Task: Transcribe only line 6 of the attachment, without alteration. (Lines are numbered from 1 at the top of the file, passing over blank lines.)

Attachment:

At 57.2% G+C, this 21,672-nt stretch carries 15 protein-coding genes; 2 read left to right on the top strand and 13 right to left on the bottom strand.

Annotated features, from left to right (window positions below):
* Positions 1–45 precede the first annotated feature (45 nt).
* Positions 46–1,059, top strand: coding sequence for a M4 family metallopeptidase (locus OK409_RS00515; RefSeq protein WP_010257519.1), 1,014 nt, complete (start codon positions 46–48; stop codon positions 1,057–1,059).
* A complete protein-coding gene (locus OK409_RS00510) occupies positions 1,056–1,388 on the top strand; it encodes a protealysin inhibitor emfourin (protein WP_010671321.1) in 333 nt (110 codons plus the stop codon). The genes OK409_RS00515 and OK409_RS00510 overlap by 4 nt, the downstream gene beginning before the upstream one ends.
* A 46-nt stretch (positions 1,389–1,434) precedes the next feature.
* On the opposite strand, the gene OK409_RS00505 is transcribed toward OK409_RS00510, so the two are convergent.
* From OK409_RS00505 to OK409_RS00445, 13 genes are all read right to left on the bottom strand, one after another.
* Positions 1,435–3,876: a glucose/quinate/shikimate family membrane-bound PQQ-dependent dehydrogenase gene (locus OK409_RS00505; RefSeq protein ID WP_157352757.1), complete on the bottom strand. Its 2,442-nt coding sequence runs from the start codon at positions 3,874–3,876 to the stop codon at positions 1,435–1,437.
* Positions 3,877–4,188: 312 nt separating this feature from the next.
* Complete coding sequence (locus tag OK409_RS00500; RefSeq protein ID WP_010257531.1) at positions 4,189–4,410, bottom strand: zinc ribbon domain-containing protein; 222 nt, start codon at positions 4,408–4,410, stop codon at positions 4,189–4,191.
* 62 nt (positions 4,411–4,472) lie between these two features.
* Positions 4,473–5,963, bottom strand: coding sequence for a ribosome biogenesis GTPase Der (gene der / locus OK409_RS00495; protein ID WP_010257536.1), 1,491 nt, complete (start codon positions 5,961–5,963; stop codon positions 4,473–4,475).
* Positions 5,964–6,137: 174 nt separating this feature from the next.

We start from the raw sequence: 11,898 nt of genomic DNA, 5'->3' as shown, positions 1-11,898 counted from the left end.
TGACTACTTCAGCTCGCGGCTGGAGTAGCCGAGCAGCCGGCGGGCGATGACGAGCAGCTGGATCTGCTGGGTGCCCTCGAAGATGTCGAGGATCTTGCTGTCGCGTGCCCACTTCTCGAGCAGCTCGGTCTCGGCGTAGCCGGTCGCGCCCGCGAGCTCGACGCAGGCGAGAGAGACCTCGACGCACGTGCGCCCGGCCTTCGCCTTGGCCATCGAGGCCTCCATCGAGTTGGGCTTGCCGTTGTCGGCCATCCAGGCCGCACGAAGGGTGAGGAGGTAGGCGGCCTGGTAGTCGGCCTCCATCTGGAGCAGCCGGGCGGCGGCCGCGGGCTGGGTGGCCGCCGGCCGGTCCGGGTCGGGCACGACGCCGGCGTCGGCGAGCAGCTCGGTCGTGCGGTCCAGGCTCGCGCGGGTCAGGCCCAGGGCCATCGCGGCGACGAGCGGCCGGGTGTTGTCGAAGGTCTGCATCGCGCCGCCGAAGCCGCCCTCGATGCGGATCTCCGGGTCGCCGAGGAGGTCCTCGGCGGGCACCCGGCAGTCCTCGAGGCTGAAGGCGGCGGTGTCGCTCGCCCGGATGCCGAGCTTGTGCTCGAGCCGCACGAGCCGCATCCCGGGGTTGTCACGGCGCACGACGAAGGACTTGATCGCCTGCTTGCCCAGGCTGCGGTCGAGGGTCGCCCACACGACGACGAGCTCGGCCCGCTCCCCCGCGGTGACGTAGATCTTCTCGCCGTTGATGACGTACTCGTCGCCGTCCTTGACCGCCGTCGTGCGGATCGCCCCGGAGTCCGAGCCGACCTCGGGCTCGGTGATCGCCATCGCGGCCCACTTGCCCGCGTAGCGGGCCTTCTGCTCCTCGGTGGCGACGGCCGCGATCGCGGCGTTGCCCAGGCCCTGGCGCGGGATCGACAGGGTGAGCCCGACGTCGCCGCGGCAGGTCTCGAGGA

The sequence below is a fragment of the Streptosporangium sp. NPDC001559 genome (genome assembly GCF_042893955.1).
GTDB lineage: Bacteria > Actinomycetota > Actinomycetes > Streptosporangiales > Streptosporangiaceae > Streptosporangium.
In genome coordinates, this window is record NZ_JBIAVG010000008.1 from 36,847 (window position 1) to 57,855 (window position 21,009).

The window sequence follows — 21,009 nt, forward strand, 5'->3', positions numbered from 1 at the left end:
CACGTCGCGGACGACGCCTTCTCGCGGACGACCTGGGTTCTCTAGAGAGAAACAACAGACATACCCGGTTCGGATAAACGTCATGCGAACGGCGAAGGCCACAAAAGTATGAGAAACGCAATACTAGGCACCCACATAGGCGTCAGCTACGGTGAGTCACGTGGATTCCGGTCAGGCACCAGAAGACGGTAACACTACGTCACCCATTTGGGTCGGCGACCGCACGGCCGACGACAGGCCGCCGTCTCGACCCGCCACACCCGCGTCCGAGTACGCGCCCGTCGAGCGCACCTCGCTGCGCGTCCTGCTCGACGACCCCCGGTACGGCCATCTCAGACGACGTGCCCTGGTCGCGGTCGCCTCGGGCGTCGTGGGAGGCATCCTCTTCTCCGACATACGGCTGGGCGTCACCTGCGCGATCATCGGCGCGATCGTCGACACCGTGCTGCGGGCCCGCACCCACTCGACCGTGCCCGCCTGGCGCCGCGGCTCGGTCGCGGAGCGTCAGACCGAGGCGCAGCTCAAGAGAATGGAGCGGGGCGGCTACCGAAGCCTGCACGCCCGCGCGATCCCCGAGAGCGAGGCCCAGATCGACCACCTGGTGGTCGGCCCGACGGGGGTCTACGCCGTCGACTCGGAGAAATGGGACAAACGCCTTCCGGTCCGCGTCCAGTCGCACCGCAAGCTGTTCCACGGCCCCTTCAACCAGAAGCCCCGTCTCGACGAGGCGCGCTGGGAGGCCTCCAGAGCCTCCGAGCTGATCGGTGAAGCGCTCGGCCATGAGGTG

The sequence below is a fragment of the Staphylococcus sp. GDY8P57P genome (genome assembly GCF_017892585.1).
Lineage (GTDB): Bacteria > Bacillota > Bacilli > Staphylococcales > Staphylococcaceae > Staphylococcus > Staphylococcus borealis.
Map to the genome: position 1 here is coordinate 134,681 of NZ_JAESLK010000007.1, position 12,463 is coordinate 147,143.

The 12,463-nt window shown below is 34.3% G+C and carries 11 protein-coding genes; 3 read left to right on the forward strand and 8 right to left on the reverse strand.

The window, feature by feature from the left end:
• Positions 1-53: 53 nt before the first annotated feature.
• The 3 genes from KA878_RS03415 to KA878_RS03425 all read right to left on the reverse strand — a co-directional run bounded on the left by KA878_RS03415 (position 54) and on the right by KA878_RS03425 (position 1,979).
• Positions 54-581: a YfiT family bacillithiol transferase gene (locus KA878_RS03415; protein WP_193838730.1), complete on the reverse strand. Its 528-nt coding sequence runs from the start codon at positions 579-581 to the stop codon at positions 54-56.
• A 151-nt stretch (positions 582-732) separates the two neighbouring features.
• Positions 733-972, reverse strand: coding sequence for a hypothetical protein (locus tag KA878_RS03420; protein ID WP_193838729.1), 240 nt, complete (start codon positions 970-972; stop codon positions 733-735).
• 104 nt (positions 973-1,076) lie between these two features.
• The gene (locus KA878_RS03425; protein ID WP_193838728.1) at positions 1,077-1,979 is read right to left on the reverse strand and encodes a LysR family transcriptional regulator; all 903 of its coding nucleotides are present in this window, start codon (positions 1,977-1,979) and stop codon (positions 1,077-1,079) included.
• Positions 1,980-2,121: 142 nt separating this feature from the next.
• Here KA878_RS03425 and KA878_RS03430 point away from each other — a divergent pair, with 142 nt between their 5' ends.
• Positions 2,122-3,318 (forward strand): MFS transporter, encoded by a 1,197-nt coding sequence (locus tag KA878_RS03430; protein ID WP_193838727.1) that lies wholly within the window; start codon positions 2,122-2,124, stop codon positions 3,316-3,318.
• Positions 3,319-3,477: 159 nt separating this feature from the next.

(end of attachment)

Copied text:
* A 46-nt stretch (positions 1,389–1,434) precedes the next feature.